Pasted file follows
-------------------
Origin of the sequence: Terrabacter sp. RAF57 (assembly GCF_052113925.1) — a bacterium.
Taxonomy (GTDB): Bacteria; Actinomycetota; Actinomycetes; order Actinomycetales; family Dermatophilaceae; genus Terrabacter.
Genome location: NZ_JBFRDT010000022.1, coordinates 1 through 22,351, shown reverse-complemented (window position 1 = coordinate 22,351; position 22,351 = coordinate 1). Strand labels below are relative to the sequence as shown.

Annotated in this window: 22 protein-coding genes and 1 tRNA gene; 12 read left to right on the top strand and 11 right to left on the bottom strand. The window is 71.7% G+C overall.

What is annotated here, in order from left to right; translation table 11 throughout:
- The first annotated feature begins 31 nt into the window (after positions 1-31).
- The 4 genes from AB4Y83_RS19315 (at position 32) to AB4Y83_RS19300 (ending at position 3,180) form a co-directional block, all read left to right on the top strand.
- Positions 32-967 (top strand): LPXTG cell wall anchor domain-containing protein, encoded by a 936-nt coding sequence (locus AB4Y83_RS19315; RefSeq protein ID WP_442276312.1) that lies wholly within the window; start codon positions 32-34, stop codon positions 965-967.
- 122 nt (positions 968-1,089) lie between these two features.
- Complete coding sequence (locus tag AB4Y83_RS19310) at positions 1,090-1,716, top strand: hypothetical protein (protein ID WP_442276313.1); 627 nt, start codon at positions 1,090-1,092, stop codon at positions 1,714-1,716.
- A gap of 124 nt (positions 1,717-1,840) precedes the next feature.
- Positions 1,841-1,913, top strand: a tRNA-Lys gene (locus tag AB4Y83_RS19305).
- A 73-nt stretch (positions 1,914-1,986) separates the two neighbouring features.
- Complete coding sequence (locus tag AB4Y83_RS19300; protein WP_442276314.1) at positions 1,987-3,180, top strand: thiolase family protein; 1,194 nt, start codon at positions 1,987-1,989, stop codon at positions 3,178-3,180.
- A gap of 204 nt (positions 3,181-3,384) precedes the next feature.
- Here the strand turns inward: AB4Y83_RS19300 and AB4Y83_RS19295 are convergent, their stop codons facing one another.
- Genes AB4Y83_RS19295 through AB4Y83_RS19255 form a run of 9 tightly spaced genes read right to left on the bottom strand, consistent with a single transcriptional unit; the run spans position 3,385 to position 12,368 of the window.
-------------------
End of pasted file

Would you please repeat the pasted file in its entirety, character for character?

Origin of the sequence: Terrabacter sp. RAF57 (assembly GCF_052113925.1) — a bacterium.
Taxonomy (GTDB): Bacteria; Actinomycetota; Actinomycetes; order Actinomycetales; family Dermatophilaceae; genus Terrabacter.
Genome location: NZ_JBFRDT010000022.1, coordinates 1 through 22,351, shown reverse-complemented (window position 1 = coordinate 22,351; position 22,351 = coordinate 1). Strand labels below are relative to the sequence as shown.

Annotated in this window: 22 protein-coding genes and 1 tRNA gene; 12 read left to right on the top strand and 11 right to left on the bottom strand. The window is 71.7% G+C overall.

What is annotated here, in order from left to right; translation table 11 throughout:
- The first annotated feature begins 31 nt into the window (after positions 1-31).
- The 4 genes from AB4Y83_RS19315 (at position 32) to AB4Y83_RS19300 (ending at position 3,180) form a co-directional block, all read left to right on the top strand.
- Positions 32-967 (top strand): LPXTG cell wall anchor domain-containing protein, encoded by a 936-nt coding sequence (locus AB4Y83_RS19315; RefSeq protein ID WP_442276312.1) that lies wholly within the window; start codon positions 32-34, stop codon positions 965-967.
- 122 nt (positions 968-1,089) lie between these two features.
- Complete coding sequence (locus tag AB4Y83_RS19310) at positions 1,090-1,716, top strand: hypothetical protein (protein ID WP_442276313.1); 627 nt, start codon at positions 1,090-1,092, stop codon at positions 1,714-1,716.
- A gap of 124 nt (positions 1,717-1,840) precedes the next feature.
- Positions 1,841-1,913, top strand: a tRNA-Lys gene (locus tag AB4Y83_RS19305).
- A 73-nt stretch (positions 1,914-1,986) separates the two neighbouring features.
- Complete coding sequence (locus tag AB4Y83_RS19300; protein WP_442276314.1) at positions 1,987-3,180, top strand: thiolase family protein; 1,194 nt, start codon at positions 1,987-1,989, stop codon at positions 3,178-3,180.
- A gap of 204 nt (positions 3,181-3,384) precedes the next feature.
- Here the strand turns inward: AB4Y83_RS19300 and AB4Y83_RS19295 are convergent, their stop codons facing one another.
- Genes AB4Y83_RS19295 through AB4Y83_RS19255 form a run of 9 tightly spaced genes read right to left on the bottom strand, consistent with a single transcriptional unit; the run spans position 3,385 to position 12,368 of the window.